Forced to redshirt, Campbell struggled with the idea of spending an entire year at school, away from his family and friends. It didn’t help that Hutchison was in the middle of nowhere. The way he described it, it was a town with “one Wal-Mart and one gas station.”
But there was no other option. Back home, many of his old friends were falling into the drug game. Some were already in jail.
So he stayed, waiting it out til the next season. Once he got back on the field, he racked up 83 tackles and 3.5 sacks, commanding D1 attention.
But still, it was difficult to find a landing spot. After all, he wasn’t the blue-chip, surefire prospect most top programs look for.
“Out of community college, I was like a two, three-star recruit,” Campbell told The Atlanta Journal-Constitution.
At first, an SEC team did show interest. But a coaching change quickly took that opportunity off the table. That’s when Minnesota called.
First, assistant coach Bill Miller visited Campbell and his mother. He left so impressed that he demanded head coach Jerry Kill meet him in person.
Coach Kill and his wife touched down in a jet for their visit.
“He’s a kid you could tell was hungry,” Kill said. “I got a chance to meet his family. And meeting his family tells you a lot. You can tell he was a good kid.”
With three years of eligibility, Campbell moved out to Minnesota to continue his college career. During his final year, however, he received troubling news on the home front.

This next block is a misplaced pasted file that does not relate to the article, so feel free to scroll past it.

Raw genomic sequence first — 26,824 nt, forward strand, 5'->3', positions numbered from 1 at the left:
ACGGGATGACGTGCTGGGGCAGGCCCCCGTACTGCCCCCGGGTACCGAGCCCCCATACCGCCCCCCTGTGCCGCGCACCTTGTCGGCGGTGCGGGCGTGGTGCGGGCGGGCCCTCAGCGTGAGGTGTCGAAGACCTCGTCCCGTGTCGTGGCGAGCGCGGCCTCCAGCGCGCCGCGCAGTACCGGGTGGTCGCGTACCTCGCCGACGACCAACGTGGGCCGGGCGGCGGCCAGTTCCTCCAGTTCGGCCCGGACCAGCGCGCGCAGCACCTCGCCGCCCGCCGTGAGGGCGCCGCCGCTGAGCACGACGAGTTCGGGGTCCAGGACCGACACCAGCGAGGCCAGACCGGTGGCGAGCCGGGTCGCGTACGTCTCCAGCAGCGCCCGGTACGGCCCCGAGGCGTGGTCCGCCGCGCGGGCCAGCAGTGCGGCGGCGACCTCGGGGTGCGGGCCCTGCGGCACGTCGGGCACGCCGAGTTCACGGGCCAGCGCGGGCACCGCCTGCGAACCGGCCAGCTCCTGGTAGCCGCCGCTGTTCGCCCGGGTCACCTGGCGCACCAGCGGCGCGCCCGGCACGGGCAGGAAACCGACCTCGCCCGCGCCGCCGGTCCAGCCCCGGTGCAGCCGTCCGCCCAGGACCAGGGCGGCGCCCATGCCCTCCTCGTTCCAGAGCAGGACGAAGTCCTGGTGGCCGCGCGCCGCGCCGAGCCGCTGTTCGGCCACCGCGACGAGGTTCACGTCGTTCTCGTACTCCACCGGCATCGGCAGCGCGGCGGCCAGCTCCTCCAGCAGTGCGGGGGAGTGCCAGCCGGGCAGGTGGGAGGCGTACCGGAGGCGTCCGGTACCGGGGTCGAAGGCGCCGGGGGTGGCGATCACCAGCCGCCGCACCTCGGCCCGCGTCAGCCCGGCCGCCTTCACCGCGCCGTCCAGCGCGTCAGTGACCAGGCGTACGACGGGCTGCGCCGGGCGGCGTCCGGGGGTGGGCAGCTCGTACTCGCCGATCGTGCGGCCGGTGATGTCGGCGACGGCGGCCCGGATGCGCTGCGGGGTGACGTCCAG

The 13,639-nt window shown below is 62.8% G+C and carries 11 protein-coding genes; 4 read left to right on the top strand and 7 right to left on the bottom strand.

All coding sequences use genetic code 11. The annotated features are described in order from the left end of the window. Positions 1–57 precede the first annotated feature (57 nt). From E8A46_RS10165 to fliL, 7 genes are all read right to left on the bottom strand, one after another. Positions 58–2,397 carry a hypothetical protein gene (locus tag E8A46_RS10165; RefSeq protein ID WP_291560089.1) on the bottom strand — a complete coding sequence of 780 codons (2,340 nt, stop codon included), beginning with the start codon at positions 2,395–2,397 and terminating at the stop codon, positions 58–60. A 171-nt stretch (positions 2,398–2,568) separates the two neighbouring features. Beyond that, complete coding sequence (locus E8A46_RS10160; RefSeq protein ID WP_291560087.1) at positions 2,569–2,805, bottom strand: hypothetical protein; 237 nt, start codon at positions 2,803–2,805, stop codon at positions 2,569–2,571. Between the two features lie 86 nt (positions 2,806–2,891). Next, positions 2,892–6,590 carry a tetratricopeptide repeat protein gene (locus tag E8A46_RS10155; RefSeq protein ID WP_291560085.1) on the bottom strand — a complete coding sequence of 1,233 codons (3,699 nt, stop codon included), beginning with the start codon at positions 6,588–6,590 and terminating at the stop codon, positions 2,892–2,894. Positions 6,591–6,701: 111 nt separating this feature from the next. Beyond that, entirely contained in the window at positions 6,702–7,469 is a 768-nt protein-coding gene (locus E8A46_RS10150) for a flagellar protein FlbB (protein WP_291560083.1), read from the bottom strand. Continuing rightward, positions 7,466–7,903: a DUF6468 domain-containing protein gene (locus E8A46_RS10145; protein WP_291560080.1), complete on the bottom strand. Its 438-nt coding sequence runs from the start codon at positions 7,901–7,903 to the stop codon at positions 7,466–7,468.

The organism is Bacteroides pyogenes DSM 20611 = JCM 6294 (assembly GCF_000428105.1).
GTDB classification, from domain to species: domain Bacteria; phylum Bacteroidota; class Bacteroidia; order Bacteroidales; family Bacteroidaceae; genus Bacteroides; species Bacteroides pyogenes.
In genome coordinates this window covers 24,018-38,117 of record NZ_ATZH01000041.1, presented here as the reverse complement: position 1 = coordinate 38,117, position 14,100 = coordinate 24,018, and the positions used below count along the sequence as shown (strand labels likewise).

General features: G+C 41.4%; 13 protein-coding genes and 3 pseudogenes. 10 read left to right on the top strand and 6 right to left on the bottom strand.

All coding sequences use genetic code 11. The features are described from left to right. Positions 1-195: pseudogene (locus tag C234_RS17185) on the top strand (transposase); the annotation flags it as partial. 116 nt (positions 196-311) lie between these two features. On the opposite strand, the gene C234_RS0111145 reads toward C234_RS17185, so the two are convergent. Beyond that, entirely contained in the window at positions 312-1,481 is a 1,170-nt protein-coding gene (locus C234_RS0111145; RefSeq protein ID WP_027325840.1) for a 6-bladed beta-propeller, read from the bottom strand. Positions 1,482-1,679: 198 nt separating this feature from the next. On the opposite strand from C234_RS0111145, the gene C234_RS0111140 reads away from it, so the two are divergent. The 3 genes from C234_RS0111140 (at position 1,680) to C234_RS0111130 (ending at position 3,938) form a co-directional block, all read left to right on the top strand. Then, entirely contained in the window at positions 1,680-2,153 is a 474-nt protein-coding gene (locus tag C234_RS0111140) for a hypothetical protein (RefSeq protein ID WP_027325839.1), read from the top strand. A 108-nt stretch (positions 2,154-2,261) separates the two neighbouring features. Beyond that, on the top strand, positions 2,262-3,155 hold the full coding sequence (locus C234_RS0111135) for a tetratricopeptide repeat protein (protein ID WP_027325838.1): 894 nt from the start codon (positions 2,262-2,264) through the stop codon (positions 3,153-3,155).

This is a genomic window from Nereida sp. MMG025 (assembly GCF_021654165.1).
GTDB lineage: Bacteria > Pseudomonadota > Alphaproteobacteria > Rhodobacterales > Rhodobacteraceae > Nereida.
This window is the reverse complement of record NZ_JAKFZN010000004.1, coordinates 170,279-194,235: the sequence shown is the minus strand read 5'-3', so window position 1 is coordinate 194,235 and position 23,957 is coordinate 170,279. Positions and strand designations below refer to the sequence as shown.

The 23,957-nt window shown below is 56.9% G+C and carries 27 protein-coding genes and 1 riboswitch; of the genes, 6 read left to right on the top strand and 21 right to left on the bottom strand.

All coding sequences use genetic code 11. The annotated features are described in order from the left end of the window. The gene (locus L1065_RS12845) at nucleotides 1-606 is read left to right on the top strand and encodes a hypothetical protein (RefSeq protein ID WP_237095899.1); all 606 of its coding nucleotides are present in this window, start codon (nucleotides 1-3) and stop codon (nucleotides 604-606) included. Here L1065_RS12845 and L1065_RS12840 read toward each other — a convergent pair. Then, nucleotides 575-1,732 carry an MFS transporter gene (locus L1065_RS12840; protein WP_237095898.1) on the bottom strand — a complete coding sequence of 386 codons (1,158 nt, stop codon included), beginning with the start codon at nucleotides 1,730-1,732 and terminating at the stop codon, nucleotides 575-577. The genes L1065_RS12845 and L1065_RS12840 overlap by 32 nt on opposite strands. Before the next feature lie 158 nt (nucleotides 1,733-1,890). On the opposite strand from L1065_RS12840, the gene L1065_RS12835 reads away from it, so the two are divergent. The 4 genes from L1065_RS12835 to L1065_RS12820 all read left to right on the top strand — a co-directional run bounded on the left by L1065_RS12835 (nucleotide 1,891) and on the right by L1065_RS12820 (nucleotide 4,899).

His mother, Cathryn, just suffered her second heart attack. If the family didn’t live around the corner from the hospital, she might not have made it.
She was also fighting breast cancer.
But just like her son, she fought for years, refusing to give up. These days, she’s happy to call herself a cancer survivor.
To finish his career at Minnesota, Campbell racked up 208 tackles, 6.5 sacks, and two interceptions. Making his mother proud, he also got his degree in business and marketing.
Then, in the 2016 NFL Draft, Dan Quinn and the Atlanta Falcons made him their 4th round pick (115th overall). Just like in high school and college, he’s improved with every season.
Now, in his third year in the league, he’s a quiet leader in the locker room. His rigorous journey is an inspiration to many of his teammates.
“For him to keep grinding and to keep doing what he was doing and still make it to the level that he wanted to play on is great,” said linebacker Deion Jones.
Campbell doesn’t forget where he came from, either. Every summer, he hosts a youth football camp at his old high school. He doesn’t want the next generation to have to endure the same struggles he did.
“A lot of the kids think they don’t have a choice,” he said. “They don’t think they have anything to do. That was just my opportunity to give back. Give them a day where they can have fun, come out compete and enjoy themselves.”
Campbell’s come a long way. And his story of overcoming adversity is an inspiration to anyone seeking to do the same.